Teachers at Mount Greenwood schools optimistic strike will end soon
BY CASEY TONER firstname.lastname@example.org September 17, 2012 11:40AM
With the Chicago Public School teachers strike starting its second week Sinead Fogarty, 8, and Megan Miller, 9, play at Mount Greenwood Park in Chicago, Illinois, Monday, September 17, 2012. | Joseph P. Meier~Sun-Times Media
Updated: October 19, 2012 6:11AM
As the Chicago teachers strike began its second week Monday, teachers in the Mount Greenwood community expressed hope it would be over soon.
Peggy Carroll, a gym teacher and union delegate, addressed about 20 teachers outside Mount Greenwood Elementary School, 10841 S. Homan Ave., early in the morning.
“The court of public opinion ... will lose their patience with us,” Carroll said through a megaphone. “My fingers will be crossed and my prediction is that we’ll be back in school on Wednesday.”
Carroll, who on Sunday voted in favor of ending the strike but was not with the majority, circulated a summary of the latest deal, which the union delegates could vote on Tuesday. She said the teachers were headed to Mount Greenwood Park to meet and discuss details and their concerns with the contract.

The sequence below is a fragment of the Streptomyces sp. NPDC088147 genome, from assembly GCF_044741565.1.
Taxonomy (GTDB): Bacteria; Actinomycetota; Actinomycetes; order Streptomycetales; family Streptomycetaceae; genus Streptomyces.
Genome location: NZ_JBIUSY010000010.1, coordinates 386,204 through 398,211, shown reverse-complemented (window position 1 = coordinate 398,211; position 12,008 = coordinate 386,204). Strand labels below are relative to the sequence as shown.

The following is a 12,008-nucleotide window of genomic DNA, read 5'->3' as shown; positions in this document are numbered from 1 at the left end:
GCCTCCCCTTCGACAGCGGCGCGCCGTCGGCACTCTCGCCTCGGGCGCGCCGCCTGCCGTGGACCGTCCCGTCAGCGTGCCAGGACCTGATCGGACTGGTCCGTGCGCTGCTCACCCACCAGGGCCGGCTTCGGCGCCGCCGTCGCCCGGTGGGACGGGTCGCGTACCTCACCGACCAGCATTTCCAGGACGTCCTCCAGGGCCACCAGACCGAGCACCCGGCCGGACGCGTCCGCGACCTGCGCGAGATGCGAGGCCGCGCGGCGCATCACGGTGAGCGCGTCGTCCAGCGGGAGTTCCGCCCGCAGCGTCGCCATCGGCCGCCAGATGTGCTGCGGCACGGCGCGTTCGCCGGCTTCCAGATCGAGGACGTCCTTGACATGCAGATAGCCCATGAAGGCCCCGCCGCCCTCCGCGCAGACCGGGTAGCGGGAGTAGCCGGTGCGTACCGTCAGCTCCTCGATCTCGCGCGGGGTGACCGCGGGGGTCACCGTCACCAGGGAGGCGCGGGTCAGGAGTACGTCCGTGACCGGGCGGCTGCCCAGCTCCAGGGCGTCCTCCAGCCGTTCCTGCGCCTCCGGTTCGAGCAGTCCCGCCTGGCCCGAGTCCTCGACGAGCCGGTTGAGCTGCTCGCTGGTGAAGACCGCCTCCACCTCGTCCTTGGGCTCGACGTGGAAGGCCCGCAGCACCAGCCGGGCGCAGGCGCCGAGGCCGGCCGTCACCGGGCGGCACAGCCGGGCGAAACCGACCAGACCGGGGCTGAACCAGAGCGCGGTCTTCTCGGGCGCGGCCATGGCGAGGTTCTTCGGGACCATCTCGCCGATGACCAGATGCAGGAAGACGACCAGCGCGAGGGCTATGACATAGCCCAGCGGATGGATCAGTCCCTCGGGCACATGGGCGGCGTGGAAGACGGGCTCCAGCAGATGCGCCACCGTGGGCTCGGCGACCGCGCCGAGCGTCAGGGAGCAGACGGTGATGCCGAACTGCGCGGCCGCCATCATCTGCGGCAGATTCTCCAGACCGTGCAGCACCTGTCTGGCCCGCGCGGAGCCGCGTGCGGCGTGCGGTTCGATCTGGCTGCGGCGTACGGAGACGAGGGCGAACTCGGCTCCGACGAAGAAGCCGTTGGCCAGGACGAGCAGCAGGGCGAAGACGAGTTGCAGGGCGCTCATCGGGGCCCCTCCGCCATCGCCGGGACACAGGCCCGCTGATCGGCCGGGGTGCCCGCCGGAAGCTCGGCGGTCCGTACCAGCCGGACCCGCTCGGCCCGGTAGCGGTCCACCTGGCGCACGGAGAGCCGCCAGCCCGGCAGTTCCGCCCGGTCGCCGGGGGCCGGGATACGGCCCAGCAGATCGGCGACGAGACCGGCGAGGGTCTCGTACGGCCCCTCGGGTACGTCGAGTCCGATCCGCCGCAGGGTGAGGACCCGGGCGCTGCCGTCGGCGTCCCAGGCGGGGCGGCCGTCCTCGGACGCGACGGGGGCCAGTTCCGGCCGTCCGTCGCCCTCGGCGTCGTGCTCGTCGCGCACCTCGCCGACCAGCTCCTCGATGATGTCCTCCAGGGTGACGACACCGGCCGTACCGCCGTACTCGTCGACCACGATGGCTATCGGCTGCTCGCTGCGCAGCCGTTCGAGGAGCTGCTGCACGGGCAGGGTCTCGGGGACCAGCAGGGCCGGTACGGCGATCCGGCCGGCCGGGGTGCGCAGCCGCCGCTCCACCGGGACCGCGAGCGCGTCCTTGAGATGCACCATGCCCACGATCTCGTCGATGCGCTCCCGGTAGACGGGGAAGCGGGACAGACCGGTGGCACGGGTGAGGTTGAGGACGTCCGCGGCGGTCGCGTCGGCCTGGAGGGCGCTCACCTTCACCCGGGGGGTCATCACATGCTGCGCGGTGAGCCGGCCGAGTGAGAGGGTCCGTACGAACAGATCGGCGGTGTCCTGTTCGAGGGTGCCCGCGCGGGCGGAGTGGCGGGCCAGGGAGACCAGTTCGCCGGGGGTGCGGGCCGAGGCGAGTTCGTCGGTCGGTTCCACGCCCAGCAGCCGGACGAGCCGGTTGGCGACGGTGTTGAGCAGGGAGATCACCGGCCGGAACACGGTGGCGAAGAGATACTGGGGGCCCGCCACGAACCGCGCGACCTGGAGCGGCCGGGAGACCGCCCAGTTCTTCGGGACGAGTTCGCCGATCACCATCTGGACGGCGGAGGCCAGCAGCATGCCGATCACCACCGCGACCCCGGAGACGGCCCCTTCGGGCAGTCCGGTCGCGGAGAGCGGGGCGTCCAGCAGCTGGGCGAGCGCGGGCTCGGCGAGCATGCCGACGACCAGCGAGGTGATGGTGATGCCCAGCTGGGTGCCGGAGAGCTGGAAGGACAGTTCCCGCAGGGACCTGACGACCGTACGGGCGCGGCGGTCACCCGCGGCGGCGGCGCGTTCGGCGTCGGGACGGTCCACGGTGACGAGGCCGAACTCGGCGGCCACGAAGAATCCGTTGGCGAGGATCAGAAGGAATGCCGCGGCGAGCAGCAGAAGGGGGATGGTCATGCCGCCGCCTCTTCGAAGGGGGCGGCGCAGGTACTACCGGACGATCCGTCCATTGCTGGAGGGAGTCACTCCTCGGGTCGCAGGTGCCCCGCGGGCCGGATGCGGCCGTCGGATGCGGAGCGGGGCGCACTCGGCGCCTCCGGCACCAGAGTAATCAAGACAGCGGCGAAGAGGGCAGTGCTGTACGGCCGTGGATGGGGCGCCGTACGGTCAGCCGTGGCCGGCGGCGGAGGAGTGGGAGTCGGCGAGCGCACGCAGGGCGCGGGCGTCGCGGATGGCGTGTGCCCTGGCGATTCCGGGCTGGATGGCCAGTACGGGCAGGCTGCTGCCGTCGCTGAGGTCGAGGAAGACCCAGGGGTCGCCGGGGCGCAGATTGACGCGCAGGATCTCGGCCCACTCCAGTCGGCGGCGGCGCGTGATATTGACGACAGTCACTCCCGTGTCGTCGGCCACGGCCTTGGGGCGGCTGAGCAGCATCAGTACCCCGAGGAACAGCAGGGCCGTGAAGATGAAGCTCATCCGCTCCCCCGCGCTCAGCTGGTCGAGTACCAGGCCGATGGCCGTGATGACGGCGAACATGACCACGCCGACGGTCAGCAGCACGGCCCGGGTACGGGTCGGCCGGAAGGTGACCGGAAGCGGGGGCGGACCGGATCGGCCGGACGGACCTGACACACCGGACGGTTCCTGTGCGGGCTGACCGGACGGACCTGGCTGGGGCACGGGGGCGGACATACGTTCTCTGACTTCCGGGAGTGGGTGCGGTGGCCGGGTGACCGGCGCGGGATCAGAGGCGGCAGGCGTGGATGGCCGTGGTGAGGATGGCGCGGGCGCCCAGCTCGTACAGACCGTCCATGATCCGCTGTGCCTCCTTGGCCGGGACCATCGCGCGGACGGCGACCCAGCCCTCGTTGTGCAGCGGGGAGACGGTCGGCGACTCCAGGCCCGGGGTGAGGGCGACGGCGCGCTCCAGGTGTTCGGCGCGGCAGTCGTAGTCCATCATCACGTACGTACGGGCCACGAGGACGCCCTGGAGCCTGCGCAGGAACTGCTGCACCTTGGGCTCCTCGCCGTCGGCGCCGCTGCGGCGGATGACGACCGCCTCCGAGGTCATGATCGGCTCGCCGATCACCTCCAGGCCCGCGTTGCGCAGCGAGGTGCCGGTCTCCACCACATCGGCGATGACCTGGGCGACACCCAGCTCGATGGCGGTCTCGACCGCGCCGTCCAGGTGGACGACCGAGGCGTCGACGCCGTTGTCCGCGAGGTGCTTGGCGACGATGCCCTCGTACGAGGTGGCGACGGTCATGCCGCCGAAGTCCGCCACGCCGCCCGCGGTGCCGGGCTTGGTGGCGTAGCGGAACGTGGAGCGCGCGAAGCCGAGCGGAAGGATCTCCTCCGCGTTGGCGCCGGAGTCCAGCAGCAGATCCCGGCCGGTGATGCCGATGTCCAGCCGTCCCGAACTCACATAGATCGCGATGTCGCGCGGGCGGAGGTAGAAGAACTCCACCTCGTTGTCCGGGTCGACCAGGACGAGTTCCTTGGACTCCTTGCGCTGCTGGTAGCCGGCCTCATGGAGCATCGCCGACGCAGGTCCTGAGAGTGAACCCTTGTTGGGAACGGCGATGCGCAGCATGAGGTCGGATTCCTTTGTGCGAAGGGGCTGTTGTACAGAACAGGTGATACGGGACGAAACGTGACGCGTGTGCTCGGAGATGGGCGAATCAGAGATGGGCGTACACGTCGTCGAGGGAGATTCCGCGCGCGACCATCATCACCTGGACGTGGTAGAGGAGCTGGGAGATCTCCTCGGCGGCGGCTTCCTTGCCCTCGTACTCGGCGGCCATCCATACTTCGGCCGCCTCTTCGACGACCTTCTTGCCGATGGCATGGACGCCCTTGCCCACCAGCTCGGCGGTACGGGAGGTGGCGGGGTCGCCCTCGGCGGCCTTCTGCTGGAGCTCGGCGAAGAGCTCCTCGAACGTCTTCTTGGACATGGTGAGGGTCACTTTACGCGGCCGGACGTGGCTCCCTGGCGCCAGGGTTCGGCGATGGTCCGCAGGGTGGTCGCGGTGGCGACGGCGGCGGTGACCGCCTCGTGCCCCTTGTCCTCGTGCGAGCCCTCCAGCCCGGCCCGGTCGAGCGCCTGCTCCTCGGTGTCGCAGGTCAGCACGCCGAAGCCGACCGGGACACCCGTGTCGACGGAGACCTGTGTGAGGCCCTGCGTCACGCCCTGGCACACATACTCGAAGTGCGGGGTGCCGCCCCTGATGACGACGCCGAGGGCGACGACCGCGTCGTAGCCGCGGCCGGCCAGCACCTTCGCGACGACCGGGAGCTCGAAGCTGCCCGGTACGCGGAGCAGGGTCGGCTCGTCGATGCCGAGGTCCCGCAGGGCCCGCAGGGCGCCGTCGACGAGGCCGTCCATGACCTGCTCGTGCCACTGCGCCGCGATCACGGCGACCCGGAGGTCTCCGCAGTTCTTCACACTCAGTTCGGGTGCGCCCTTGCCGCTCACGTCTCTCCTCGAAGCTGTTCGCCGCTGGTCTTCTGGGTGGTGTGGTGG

Carroll believes that what’s on the table might be the union’s best chance to get most of what it wants.
“I’m happy,” Carroll said. “I think we’ll be compensated fairly for our jobs. There’s a lot of issues that need to be worked out regarding class sizes and working conditions, but these problems won’t be figured out before we go back in.”
She said an assertion by Chicago Mayor Rahm Emanuel on Sunday that the “children of Chicago are played as pawns” in the strike was made “because he’s mad and he wants the public to side with him.”
Chicago Public Schools also sought a court order to end the strike, but Cook County Judge Peter Flynn declined Monday to immediately take up the lawsuit. Flynn told a city attorney he preferred to schedule a hearing for Wednesday, a city law department spokesman said.
Wednesday is the earliest students could return if union delegates vote to approve the tentative deal at its meeting Tuesday.
Striking teachers left Keller Gifted Regional Center, 3020 W. 108th St., by 9:30 a.m. Monday. Linda Sue Collins, a librarian there and a union delegate, said teachers were headed home to study a summary of the deal and were to get back to her with any questions she could take back to union leaders. She said there was no need for a court order to force teachers back to school because she believes the union is close to ratifying the deal.
“We’re logical people,” Collins said. “We know we’re not going to get everything, and we need to go back to work.”